That is why the bunkers need to be preserved, it said, adding: "They are part of our common European history."
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Old 08-03-2008, 09:13   #2
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awesome....good find

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Old 08-03-2008, 11:06   #3
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Great photos would like to see more on the items found. Sounds like a Historians dream site.....
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Old 08-03-2008, 12:00   #4
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just wait till they find the Nazi gold...
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Old 08-03-2008, 12:06   #5
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Very cool!
"Whatsoever thy hand findeth to do, do it with thy might; for there is no work, nor device, nor knowledge, nor wisdom, in the grave whither Thou goest." - Ecclesiastes 9:10

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Old 08-03-2008, 12:48   #6
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stamps featuring Hitler should bring a small fortune at auction.
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Old 08-03-2008, 16:35   #7
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Originally Posted by cornelyj View Post
just wait till they find the Nazi gold...
Apparently you missed the part where the Nazi Gold was supposedly buried near Bad Toelz.... Rumor had it that it was buried in the many underground levels of Flint Kaserne.
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Old 08-03-2008, 17:51   #8
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Originally Posted by SF_BHT View Post
Great photos would like to see more on the items found. Sounds like a Historians dream site.....
I agree, would be fascinating to see some pictures. Found a local paper, in English, there is a picture of some helmets...perhaps in the future they will have more information.

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Old 08-03-2008, 17:58   #9
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Local resident Mogens Kock Hansen disagrees, writing in the local newspaper that "everything should be blown up". He's "disgusted that people want to attract tourists to this kind of garbage."
Better living through denial. If we just ignore it then maybe it will go away.

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Old 08-14-2008, 10:45   #10
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His attitude is frankly a bit odd for a dane. Most people here readily accepts what happened in Denmark in that time, and to be frank, most of us quite enjoy the historical sites left by the war for what they are, and we see them as something that should be preserved.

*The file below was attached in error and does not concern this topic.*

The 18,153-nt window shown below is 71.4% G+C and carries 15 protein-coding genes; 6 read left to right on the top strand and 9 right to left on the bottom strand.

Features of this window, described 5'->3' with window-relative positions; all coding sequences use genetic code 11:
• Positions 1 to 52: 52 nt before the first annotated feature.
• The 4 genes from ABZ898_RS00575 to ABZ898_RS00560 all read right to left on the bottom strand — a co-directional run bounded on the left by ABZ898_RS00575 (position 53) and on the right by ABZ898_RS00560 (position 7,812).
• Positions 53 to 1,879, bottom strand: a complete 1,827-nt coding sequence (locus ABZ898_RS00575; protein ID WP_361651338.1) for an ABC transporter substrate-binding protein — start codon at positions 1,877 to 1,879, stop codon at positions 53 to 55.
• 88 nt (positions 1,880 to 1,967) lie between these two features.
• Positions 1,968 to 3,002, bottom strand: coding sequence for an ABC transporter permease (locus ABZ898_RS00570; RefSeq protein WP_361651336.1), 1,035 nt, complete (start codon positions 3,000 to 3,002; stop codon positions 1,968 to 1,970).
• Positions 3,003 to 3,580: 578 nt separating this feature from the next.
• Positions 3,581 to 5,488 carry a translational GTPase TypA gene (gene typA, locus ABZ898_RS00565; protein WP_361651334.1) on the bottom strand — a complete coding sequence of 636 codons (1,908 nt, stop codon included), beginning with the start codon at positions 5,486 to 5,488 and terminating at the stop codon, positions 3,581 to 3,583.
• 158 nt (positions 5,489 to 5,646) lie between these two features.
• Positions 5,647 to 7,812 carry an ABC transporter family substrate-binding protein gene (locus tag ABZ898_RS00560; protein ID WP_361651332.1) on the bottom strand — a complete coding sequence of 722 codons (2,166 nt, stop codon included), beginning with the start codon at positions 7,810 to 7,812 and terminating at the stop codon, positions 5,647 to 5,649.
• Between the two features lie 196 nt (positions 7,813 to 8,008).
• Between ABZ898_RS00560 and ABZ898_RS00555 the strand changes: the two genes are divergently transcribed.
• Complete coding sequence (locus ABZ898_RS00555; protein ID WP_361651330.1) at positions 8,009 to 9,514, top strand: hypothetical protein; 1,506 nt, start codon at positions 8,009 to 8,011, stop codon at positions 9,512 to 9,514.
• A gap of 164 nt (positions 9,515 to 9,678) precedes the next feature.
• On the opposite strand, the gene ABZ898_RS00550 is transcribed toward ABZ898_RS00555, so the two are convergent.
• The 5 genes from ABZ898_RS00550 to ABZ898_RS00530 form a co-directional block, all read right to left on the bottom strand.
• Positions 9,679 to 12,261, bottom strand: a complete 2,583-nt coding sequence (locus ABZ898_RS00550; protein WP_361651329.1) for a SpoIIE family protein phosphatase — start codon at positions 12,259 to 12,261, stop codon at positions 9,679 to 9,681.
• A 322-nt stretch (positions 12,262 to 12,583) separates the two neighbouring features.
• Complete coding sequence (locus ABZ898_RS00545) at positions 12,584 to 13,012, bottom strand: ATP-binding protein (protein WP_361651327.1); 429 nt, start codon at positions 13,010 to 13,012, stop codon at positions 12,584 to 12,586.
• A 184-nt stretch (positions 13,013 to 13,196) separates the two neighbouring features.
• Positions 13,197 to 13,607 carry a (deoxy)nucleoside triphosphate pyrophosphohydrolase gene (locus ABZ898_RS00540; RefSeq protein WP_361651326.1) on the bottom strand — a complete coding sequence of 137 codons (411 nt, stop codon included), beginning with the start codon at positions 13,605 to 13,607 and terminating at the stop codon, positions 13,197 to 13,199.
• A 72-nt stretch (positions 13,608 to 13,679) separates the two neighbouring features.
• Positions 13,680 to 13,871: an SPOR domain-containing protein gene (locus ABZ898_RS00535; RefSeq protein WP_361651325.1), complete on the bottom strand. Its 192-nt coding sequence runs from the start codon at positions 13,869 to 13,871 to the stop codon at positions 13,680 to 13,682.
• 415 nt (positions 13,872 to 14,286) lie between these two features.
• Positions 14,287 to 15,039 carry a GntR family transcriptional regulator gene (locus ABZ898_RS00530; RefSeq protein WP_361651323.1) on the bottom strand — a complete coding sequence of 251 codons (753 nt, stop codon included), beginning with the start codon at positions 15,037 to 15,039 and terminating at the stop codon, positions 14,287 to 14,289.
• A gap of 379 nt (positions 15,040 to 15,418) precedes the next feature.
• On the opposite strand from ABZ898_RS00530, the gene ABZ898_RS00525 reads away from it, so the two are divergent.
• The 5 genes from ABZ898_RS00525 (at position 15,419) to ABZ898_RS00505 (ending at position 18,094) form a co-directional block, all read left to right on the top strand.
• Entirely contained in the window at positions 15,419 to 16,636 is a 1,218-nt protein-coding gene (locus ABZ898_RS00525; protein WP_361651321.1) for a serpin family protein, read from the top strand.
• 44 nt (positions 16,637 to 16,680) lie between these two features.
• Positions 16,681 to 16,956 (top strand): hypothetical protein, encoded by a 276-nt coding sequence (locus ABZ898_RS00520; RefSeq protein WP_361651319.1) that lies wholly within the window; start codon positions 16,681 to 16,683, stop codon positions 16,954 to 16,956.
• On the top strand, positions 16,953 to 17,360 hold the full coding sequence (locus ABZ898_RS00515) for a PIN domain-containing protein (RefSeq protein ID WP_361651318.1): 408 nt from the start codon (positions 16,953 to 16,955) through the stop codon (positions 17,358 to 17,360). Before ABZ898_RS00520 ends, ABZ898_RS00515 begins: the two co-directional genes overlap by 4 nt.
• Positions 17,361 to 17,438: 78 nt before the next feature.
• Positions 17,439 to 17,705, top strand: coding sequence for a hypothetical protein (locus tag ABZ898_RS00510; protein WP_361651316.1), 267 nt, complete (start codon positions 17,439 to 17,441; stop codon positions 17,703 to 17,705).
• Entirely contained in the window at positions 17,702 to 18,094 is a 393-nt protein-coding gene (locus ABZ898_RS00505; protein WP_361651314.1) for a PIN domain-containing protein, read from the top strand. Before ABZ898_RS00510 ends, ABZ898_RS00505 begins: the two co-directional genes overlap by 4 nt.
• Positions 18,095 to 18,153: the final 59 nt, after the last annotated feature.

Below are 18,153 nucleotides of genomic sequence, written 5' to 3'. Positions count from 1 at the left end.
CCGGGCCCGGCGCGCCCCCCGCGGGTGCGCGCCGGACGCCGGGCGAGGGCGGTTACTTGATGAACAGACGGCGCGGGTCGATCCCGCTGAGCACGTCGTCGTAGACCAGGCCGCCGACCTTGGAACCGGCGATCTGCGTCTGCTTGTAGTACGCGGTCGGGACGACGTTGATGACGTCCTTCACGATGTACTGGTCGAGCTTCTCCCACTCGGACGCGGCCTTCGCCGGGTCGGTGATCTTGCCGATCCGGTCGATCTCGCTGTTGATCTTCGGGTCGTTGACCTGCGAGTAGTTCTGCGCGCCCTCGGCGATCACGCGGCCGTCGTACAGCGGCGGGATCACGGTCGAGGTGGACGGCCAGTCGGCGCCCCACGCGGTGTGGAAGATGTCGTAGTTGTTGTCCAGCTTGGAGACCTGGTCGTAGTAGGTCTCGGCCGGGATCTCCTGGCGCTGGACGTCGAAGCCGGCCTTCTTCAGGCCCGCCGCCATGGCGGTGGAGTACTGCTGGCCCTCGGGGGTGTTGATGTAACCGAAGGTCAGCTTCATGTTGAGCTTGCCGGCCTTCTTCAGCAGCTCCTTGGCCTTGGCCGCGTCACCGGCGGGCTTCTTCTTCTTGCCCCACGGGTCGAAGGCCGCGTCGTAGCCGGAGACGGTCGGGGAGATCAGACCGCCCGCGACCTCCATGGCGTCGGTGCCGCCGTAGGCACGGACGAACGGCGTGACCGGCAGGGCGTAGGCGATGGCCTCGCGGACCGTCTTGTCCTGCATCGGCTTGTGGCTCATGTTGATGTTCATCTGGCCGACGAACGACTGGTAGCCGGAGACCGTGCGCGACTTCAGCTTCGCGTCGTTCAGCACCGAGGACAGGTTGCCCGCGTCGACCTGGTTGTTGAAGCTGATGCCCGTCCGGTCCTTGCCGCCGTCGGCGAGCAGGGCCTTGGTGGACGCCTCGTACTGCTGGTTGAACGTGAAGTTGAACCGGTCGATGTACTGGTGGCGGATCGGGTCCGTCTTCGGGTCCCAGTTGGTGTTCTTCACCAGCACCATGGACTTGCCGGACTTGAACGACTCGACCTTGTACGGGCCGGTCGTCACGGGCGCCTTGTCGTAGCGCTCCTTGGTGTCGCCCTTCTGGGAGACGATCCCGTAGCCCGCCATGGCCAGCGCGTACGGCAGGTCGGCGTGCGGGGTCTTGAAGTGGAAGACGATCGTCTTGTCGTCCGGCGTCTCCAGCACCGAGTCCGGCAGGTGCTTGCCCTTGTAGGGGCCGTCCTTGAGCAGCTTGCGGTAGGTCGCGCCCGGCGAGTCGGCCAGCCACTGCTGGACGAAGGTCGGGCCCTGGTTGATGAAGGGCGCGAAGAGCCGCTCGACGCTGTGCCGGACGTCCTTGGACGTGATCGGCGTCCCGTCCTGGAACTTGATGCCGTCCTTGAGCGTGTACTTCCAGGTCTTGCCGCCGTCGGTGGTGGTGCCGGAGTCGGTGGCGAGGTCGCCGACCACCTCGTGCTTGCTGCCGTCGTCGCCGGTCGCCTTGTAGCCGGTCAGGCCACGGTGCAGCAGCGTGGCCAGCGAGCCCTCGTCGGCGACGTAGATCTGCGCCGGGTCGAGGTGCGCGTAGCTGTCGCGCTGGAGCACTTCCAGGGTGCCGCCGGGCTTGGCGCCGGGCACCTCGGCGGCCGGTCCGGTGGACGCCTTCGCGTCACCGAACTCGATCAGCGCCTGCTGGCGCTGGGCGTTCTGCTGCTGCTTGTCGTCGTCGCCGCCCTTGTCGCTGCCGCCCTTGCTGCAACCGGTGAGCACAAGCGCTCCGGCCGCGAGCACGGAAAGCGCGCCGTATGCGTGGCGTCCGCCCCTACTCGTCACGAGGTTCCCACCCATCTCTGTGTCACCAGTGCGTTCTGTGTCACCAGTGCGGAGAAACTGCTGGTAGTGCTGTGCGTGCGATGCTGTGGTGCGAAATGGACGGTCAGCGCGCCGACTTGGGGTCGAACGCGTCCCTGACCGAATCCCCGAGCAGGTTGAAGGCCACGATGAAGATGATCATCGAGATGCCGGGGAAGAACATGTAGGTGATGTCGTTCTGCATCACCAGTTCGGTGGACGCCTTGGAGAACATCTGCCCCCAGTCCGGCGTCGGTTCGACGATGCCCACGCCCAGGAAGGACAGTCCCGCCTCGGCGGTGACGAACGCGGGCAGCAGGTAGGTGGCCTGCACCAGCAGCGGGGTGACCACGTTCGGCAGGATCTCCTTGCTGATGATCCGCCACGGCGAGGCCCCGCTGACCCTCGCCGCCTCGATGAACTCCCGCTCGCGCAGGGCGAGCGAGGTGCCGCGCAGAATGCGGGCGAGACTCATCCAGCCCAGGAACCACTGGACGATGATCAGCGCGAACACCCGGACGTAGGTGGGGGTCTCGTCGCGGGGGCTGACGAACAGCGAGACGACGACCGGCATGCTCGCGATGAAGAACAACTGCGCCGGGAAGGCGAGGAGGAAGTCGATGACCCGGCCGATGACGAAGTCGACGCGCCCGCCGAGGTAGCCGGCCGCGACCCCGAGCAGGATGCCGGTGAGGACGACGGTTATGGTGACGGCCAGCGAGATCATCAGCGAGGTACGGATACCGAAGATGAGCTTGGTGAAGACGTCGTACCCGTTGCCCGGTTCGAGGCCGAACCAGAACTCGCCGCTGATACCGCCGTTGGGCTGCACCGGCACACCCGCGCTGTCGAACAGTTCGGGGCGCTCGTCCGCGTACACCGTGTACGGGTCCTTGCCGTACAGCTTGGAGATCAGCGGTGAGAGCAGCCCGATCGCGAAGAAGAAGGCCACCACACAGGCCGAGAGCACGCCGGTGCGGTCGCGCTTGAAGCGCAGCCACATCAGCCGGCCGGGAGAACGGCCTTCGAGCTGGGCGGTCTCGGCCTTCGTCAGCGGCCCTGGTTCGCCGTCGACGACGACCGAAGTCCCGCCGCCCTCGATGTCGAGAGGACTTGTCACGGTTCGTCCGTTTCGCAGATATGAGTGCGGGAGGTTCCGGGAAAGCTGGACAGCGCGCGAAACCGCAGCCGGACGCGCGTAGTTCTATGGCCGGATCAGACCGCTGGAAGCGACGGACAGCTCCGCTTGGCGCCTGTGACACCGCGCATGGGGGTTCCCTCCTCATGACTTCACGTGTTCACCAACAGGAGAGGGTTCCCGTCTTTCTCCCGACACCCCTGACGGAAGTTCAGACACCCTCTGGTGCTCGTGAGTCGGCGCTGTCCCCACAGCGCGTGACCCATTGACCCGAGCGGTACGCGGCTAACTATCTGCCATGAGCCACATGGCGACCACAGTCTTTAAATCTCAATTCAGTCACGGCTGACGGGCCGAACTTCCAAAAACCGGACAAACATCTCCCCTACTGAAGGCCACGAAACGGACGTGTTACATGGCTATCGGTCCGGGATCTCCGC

For the Germans, the Danish west coast was a pretty good place to be stationed, there was no major engagements taking place around them. This coupled with the fact that we didnt take too much of a brunt from the war its perhaps the why we dont view the bunkers as too much of a negative here. Dont get me wrong, terrible things did happen in our country, but for the general population, now 60 years later, the bunkers are more of a curiositum than a terrible reminder.

It is however still a reminder.

A part of my ex-girldfriends family had a summer residence on the west coast, with an interesting history to it.

The house was a small wooden house(hut) built in the late 1800's by the then, grandfather of the family, he had put in alot of work on the house and it was used as a place for the small family to spend their summers, and was his pride and joy when he lived.

During the war it was commandered by a german commander, who lived there with his personal staff, The family was of course very sad to have their house, and their only memory of the grandfather taken over by the germans, it was an old house and the family loved it, and feared what would happen to it in the hands of the germans.

As the german capitulation drew near, the german commander and his personal staff spent their spare time refurbishing the house for the family. When they came back after the war the only sign of the german occupation of the house, was that repairs had been done, and that it has been cleaned extensively, and finally, a photo that had been left behind, a photo of the commanders family, with a note on the back saying "'m sorry it had to be like this"

That house was beautiful piece of history, simply due to the story it told, and the story left behind by that german commander.

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Old 08-14-2008, 17:22   #11
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Just awsome find!!

I'd love to see more pics.

Heading that way next year. I would love to get a look at these bunkers!

Thanks Gypsy!!

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CNN Gaza Rocket Factory
Old 08-14-2008, 17:48   #12
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CNN Gaza Rocket Factory

Gypsy, did you notice the CNN link from your Denmark Link?

** Select "Gaza Rocket Factory" from selection list if it doesn't come up.


Notice the M16 with Scope... Is this one of the weapons that we gave to the PA for security?

The: Aid Group Security story is also interesting.